The 2013 version of SummerSlam, with two five star matches headlining, was one of my favourite WWE PPV’s in a long time. One year on, could the 2014 version live up to that? If the answer to that question is “no”, it was still a good quality night of WWE action.
The main story, and indeed selling point, was the John Cena vs. Brock Lesnar main event. It was about as far removed from WWE’s version of wrestling as we’ve seen in a long time from the company. To put it mildly it was a one-sided destruction that if only for the novelty value is worth watching.
The problem is, it wasn’t THAT exciting. Some fans will have delighted in Cena getting a battering but even they might have to admit that what has happened since has negated any impact that might have had. Lesnar is rarely booked. It’s had no lasting effect on Cena’s character and if this indeed was meant to cement the “reality” era of the WWE, it hasn’t, as the WWE have done nothing like it since. It’s also fair to say that despite the daft booking when they first met upon Lesnar’s return to the company, that original was a much better match than this.
Still the undercard offered up it’s fair share of excitement on the way to that polarising main event.
In the opener, Dolph Ziggler and The Miz clashed over the Intercontinental title that (unpopular opinion coming up) should be their level in a fun back and forth match-up. And whilst it may be damning AJ Lee and Paige with faint praise to say that their Diva’s Title battle was one of the better women’s matches the WWE have put on in recent months, (not including some fantastic action on NXT) it is fair to say that it was a good, well constructed match and the kind of action we should be seeing more of from the ladies. Of course they should have had more time than they got given here…
There was more Diva’s action later on as Stephanie McMahon took on Brie Bella. I feared the worst since Steph was a non-worker who hadn’t been in a match for a decade and the fact that Brie may have made vast improvements in her time in the WWE rings true but she still wavers around the “mediocre” category. But this must have been the pleasant surprise of the night as the storylines worked well and there was good heat for the most part. Flair/Steamboat it definitely wasn’t, but it was a good effort considering who was in there.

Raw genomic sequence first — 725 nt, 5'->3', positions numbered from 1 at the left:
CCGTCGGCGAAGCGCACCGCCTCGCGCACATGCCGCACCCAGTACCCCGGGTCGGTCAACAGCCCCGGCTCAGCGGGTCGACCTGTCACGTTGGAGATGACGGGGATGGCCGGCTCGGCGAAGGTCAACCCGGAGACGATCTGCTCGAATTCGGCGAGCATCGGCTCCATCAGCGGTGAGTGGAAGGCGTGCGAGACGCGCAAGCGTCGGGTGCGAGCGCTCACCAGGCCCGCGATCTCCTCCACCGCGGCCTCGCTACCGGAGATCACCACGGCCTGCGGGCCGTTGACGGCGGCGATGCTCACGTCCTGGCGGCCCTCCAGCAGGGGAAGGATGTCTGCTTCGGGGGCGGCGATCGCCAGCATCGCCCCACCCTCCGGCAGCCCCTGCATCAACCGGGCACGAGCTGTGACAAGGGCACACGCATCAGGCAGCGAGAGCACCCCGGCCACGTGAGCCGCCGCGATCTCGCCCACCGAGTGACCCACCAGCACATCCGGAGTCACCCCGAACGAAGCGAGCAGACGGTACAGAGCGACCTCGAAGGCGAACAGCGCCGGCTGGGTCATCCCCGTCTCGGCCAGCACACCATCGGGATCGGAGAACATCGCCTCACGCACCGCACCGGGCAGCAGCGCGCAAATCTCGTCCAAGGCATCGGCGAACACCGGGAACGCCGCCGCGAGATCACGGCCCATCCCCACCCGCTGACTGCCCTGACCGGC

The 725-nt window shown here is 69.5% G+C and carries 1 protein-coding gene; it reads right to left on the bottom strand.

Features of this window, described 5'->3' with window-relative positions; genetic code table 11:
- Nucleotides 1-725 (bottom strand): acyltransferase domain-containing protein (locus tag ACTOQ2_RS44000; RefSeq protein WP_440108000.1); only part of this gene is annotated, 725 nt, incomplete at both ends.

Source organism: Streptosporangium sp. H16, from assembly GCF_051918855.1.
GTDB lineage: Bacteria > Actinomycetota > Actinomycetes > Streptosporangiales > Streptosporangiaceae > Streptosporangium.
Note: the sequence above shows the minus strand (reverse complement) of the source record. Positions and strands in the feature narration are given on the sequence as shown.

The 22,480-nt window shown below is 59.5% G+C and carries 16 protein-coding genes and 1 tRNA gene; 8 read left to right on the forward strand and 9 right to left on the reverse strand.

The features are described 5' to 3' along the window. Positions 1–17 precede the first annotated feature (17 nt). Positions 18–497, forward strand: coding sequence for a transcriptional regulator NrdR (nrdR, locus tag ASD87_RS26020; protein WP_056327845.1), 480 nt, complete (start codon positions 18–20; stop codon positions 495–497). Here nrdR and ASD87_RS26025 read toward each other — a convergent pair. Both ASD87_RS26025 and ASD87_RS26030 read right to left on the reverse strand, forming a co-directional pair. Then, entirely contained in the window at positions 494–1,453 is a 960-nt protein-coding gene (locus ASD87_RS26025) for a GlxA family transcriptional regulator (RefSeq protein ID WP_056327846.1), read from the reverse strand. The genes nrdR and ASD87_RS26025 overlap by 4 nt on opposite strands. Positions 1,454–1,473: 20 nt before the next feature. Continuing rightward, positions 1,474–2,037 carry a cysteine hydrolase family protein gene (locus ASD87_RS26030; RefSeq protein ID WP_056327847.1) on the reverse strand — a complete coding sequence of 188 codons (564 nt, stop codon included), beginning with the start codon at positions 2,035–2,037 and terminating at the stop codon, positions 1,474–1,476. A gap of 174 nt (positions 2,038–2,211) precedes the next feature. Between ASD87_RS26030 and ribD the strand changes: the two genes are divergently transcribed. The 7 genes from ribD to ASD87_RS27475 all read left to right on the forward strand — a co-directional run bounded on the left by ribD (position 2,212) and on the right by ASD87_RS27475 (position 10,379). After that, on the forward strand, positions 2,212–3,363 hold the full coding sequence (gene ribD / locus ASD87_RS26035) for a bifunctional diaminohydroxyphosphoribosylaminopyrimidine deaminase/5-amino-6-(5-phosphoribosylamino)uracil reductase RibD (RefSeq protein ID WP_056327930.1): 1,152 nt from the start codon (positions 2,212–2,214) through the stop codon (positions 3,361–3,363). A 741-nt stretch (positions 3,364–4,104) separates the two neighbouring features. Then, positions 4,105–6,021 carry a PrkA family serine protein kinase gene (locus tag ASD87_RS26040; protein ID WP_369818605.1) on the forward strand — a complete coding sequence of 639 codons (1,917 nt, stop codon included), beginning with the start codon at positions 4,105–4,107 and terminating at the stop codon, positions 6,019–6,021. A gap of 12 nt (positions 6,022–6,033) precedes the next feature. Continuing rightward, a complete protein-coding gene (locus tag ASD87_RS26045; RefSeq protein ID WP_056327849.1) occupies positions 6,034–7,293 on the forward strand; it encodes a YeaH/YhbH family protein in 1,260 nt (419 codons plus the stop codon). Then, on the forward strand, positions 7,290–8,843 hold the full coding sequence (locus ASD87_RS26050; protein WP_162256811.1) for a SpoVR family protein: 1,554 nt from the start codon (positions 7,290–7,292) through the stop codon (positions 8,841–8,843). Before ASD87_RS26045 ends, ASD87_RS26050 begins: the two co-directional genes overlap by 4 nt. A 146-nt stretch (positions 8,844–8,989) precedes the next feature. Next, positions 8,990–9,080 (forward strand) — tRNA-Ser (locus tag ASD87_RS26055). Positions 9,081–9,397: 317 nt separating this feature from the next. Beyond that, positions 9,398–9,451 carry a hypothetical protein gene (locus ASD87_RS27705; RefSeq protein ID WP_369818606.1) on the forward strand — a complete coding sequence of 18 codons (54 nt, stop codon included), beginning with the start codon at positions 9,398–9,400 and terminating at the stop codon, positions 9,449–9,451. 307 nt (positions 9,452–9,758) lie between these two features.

The Flag match between Jack Swagger and Rusev was fun for what it was, and played out in front of a white-hot crowd, whilst Dean Ambrose and Seth Rollins showed their potential to climb up the card in an incredible Lumberjack match.
We also had two “veterans” vs. “up and comers” matches. The Chris Jericho and Bray Wyatt feud didn’t drag me into it, I’m afraid. The match itself here was more than adequate but it never felt more than just another match. There was no real tension in it; it didn’t seem of vital importance to either man. Randy Orton and Roman Reigns seemed of more importance to the participants and once we’d got over the traditional heel Orton tricks of interminable rest holds (which he’s told to do, by the way) the closing sequence was one of the hottest of the card. Reigns’ win seemed significant, what it should be like when a guy takes a win on one of the biggest shows of the year against a main event star.
The DVD extras add a featurette on the Jericho/Wyatt feud, backstage comments from Roman Reigns & Nikki Bella and the Kickoff match between Rob Van Dam and Antonio Cesaro. It was the usual RVD routine, and the wrong man won. The Blu-Ray also adds some TV build up to the show.
Overall this was a reasonable show with the good just about out-scoring the average.
Thank you to our partners, WWEDVD.co.uk and Fetch.fm for providing our copy of SummerSlam 2014. SummerSlam 2014 is available DVD & Blu-Ray from Monday, October 27th 2014. You can pre-order your copy from WWEDVD.co.uk now by clicking here.